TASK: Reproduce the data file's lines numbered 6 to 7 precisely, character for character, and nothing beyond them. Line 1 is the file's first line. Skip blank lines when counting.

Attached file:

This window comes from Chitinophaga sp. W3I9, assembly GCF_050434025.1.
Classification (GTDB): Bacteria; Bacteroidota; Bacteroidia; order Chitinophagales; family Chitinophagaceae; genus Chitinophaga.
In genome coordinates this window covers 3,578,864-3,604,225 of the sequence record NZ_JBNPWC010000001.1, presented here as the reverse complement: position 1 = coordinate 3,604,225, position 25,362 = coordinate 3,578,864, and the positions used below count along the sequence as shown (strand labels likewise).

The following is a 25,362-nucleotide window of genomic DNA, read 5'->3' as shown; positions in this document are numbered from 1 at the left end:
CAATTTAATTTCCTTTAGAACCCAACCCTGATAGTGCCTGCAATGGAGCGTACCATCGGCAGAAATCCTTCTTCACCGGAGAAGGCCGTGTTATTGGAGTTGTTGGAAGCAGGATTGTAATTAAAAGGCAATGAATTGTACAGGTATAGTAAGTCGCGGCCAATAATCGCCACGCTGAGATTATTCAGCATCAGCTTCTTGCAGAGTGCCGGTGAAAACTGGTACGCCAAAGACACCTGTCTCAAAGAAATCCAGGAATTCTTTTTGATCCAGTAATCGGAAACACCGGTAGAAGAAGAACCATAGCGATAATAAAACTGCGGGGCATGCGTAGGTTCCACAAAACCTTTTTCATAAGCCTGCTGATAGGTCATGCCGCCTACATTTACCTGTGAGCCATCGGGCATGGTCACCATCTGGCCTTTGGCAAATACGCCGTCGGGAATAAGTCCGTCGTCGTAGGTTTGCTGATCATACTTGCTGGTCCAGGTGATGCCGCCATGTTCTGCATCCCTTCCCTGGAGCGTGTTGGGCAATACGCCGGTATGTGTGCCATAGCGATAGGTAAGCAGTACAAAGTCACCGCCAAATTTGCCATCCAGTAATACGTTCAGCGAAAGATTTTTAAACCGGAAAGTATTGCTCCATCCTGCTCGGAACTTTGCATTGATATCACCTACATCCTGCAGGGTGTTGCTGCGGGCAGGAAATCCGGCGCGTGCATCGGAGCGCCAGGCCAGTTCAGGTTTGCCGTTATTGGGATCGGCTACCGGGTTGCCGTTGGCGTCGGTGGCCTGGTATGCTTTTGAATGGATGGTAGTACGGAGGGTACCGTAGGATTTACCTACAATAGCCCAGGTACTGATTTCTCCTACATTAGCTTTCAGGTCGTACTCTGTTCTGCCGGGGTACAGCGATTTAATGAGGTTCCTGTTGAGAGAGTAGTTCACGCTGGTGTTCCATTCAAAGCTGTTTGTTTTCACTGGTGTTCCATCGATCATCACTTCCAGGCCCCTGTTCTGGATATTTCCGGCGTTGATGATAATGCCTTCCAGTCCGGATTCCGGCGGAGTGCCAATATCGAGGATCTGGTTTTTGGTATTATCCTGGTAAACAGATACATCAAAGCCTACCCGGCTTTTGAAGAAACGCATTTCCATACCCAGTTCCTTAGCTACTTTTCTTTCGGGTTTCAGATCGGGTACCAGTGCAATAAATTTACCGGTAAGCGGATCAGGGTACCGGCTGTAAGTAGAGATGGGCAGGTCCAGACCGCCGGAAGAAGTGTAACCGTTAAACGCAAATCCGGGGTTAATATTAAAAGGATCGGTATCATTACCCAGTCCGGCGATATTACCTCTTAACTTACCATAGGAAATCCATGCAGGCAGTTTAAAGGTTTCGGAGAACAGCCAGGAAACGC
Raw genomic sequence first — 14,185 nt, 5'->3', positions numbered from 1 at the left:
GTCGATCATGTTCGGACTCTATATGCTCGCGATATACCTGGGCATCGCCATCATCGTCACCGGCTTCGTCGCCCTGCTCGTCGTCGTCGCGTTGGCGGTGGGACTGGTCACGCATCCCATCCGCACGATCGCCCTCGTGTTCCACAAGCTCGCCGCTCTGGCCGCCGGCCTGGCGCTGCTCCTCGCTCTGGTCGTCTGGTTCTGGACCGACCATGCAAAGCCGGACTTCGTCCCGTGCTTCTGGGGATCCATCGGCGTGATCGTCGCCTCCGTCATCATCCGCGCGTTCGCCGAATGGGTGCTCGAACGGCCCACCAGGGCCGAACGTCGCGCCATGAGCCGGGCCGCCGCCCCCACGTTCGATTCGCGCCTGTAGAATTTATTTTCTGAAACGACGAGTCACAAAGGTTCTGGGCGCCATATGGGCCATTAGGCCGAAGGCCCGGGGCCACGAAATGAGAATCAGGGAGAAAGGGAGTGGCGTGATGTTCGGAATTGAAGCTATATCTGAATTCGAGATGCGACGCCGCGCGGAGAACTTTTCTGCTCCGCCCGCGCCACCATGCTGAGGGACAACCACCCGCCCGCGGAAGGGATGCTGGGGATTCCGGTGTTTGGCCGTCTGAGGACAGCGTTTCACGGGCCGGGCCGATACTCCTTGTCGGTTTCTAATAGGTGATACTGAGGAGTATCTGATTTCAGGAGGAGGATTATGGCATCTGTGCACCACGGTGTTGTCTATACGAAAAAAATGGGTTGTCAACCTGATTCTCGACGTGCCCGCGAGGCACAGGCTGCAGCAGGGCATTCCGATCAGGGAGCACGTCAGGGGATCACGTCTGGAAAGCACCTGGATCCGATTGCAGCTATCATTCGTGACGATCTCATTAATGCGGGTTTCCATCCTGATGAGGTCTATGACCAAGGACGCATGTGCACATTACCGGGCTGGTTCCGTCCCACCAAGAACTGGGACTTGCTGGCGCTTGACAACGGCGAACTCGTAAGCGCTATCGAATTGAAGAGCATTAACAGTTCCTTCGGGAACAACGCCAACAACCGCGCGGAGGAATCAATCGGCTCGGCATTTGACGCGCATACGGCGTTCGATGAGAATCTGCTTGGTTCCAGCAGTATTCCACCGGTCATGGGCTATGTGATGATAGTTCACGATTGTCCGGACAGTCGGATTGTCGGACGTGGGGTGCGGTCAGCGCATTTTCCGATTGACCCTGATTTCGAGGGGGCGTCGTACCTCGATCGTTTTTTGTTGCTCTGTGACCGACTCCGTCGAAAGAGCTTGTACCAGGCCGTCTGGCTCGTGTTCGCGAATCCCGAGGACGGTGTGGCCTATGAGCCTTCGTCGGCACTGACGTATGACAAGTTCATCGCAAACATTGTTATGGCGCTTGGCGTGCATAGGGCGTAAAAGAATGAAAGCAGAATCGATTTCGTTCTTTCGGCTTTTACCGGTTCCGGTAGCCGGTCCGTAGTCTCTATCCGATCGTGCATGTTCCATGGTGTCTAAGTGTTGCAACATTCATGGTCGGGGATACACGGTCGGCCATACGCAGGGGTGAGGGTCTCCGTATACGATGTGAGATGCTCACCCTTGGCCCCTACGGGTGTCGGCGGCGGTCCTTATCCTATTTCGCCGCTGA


Raw genomic sequence first — 14,185 nt, 5'->3', positions numbered from 1 at the left:
GTCGATCATGTTCGGACTCTATATGCTCGCGATATACCTGGGCATCGCCATCATCGTCACCGGCTTCGTCGCCCTGCTCGTCGTCGTCGCGTTGGCGGTGGGACTGGTCACGCATCCCATCCGCACGATCGCCCTCGTGTTCCACAAGCTCGCCGCTCTGGCCGCCGGCCTGGCGCTGCTCCTCGCTCTGGTCGTCTGGTTCTGGACCGACCATGCAAAGCCGGACTTCGTCCCGTGCTTCTGGGGATCCATCGGCGTGATCGTCGCCTCCGTCATCATCCGCGCGTTCGCCGAATGGGTGCTCGAACGGCCCACCAGGGCCGAACGTCGCGCCATGAGCCGGGCCGCCGCCCCCACGTTCGATTCGCGCCTGTAGAATTTATTTTCTGAAACGACGAGTCACAAAGGTTCTGGGCGCCATATGGGCCATTAGGCCGAAGGCCCGGGGCCACGAAATGAGAATCAGGGAGAAAGGGAGTGGCGTGATGTTCGGAATTGAAGCTATATCTGAATTCGAGATGCGACGCCGCGCGGAGAACTTTTCTGCTCCGCCCGCGCCACCATGCTGAGGGACAACCACCCGCCCGCGGAAGGGATGCTGGGGATTCCGGTGTTTGGCCGTCTGAGGACAGCGTTTCACGGGCCGGGCCGATACTCCTTGTCGGTTTCTAATAGGTGATACTGAGGAGTATCTGATTTCAGGAGGAGGATTATGGCATCTGTGCACCACGGTGTTGTCTATACGAAAAAAATGGGTTGTCAACCTGATTCTCGACGTGCCCGCGAGGCACAGGCTGCAGCAGGGCATTCCGATCAGGGAGCACGTCAGGGGATCACGTCTGGAAAGCACCTGGATCCGATTGCAGCTATCATTCGTGACGATCTCATTAATGCGGGTTTCCATCCTGATGAGGTCTATGACCAAGGACGCATGTGCACATTACCGGGCTGGTTCCGTCCCACCAAGAACTGGGACTTGCTGGCGCTTGACAACGGCGAACTCGTAAGCGCTATCGAATTGAAGAGCATTAACAGTTCCTTCGGGAACAACGCCAACAACCGCGCGGAGGAATCAATCGGCTCGGCATTTGACGCGCATACGGCGTTCGATGAGAATCTGCTTGGTTCCAGCAGTATTCCACCGGTCATGGGCTATGTGATGATAGTTCACGATTGTCCGGACAGTCGGATTGTCGGACGTGGGGTGCGGTCAGCGCATTTTCCGATTGACCCTGATTTCGAGGGGGCGTCGTACCTCGATCGTTTTTTGTTGCTCTGTGACCGACTCCGTCGAAAGAGCTTGTACCAGGCCGTCTGGCTCGTGTTCGCGAATCCCGAGGACGGTGTGGCCTATGAGCCTTCGTCGGCACTGACGTATGACAAGTTCATCGCAAACATTGTTATGGCGCTTGGCGTGCATAGGGCGTAAAAGAATGAAAGCAGAATCGATTTCGTTCTTTCGGCTTTTACCGGTTCCGGTAGCCGGTCCGTAGTCTCTATCCGATCGTGCATGTTCCATGGTGTCTAAGTGTTGCAACATTCATGGTCGGGGATACACGGTCGGCCATACGCAGGGGTGAGGGTCTCCGTATACGATGTGAGATGCTCACCCTTGGCCCCTACGGGTGTCGGCGGCGGTCCTTATCCTATTTCGCCGCTGA